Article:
British-born astronaut Piers Sellers says he is confident Nasa can fix the problems on Discovery.
Dr Piers Sellers is due to fly in September
All shuttles are grounded after pieces of foam were seen falling from Discovery's external fuel tank during lift-off, despite efforts to fix the problem.
Discovery was cleared to land on Monday but poor weather has delayed its return by a day.
Dr Sellers is part of the crew for the next mission to the space station.
"Right now we're booked for September 22 and we're holding that date," he told the BBC.
"But we'll see how things go when we inspect the vehicle when it gets back."
He said Nasa needed to figure out why the gap fillers between the tiles worked their way loose, why foam fell off the fuel tank and why a piece of blanket billowed out under the windshield.
"They do have a few nip-noid details to nail down before we can launch again," he said. "But none of them are real show stoppers as far as I can tell. I think they are all things that can be solved."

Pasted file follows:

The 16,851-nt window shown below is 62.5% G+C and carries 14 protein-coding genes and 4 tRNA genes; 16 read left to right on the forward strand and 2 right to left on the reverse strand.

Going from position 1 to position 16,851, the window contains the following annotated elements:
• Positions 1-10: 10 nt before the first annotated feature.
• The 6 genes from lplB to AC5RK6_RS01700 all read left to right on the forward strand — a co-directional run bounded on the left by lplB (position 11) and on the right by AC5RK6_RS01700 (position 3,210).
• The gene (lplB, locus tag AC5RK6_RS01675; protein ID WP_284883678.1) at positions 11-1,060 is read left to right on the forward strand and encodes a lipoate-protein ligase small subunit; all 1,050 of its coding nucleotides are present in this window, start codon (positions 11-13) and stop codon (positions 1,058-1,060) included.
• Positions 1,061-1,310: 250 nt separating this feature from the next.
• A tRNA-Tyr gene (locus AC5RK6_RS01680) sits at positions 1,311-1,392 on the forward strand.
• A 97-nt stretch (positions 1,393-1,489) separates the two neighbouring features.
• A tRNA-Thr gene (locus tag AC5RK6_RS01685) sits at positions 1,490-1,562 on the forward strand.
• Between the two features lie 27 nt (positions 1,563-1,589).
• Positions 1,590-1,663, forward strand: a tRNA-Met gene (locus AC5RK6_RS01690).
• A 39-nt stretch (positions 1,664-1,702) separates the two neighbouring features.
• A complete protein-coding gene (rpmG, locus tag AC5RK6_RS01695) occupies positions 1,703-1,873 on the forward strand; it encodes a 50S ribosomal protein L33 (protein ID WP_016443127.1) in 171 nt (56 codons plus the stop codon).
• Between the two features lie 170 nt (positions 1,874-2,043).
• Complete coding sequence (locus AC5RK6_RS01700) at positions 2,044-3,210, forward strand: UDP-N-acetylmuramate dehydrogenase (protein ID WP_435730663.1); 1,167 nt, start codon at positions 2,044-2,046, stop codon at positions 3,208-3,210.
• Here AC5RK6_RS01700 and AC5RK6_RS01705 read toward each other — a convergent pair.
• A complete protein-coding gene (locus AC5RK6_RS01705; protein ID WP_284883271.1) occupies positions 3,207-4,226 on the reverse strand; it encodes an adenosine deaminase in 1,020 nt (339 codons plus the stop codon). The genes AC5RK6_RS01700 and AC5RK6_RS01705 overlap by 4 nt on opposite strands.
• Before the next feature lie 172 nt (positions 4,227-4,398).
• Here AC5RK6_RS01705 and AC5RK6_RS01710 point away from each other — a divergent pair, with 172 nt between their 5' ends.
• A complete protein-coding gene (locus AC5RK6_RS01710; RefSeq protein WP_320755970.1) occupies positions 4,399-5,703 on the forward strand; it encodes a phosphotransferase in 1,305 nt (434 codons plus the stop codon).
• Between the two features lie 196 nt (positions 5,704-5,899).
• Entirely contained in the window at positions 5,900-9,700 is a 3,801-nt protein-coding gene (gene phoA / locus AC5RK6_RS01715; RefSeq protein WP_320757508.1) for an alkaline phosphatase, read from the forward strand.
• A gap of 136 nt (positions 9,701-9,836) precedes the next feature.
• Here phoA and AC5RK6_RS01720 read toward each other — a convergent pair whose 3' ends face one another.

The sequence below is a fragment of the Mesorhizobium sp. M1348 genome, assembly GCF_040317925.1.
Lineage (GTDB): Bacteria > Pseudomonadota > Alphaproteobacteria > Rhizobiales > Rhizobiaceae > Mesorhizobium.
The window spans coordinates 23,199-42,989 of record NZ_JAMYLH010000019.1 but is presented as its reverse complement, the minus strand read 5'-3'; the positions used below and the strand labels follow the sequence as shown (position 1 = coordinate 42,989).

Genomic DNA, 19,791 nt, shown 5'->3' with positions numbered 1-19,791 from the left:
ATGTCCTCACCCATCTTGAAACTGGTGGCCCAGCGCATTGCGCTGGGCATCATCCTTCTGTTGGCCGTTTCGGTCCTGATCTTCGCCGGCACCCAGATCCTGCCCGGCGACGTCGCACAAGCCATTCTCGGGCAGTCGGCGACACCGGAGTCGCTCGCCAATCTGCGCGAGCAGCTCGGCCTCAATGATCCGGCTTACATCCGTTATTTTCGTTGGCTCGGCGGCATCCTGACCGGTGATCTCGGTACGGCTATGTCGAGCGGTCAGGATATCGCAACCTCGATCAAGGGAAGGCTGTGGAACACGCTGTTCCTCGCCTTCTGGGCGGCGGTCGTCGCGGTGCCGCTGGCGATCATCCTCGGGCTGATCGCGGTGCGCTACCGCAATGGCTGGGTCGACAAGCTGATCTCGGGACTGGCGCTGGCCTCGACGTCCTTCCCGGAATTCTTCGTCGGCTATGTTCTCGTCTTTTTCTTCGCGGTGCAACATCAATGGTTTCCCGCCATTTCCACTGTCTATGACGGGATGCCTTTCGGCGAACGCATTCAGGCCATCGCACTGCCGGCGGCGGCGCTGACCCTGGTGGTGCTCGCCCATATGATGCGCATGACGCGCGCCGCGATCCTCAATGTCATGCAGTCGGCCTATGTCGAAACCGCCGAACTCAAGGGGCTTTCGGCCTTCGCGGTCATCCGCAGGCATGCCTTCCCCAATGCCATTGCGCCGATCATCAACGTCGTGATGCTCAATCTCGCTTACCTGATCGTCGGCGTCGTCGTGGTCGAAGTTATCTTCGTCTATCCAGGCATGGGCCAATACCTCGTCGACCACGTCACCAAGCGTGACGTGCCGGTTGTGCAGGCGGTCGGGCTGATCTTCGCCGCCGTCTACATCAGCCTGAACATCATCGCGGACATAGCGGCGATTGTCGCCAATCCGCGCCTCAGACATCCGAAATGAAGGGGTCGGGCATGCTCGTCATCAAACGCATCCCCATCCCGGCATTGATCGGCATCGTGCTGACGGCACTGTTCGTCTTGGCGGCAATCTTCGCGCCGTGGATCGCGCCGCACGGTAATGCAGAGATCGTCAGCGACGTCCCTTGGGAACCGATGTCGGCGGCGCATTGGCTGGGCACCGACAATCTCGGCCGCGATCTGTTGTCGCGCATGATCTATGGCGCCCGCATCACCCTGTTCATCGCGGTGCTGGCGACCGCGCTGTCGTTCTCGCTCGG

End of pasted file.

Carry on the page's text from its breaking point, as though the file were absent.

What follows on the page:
Experts are investigating items seen to fall around the orbiter
Dr Sellers is due to join Commander Steve Lindsey and five colleagues on Atlantis for the second test flight to the International Space Station (ISS); a mission known as STS-121.
He carried out three space walks during his trip there in 2002, and said it was an extraordinary experience.
"The strangest thing is to open the hatch in the floor and look out and see the world just moving past you at five miles a second," he said.
"And then just use your fingers to push yourself out through the hatch and just float there, out in the open, with the world below you and black space above you and this huge spacecraft just hovering above you.
"Spacewalking is quite an experience. Belting around the world once every one-and-a-half hours and watching whole continents go by underneath you while you're just floating there, it's an extraordinary feeling."
Dr Sellers became only the third Briton to go into space when he completed an 11-day mission to the International Space Station in October 2002.
As an astronaut with the US space agency, Dr Sellers flies as an American citizen. The UK does not fund human spaceflight.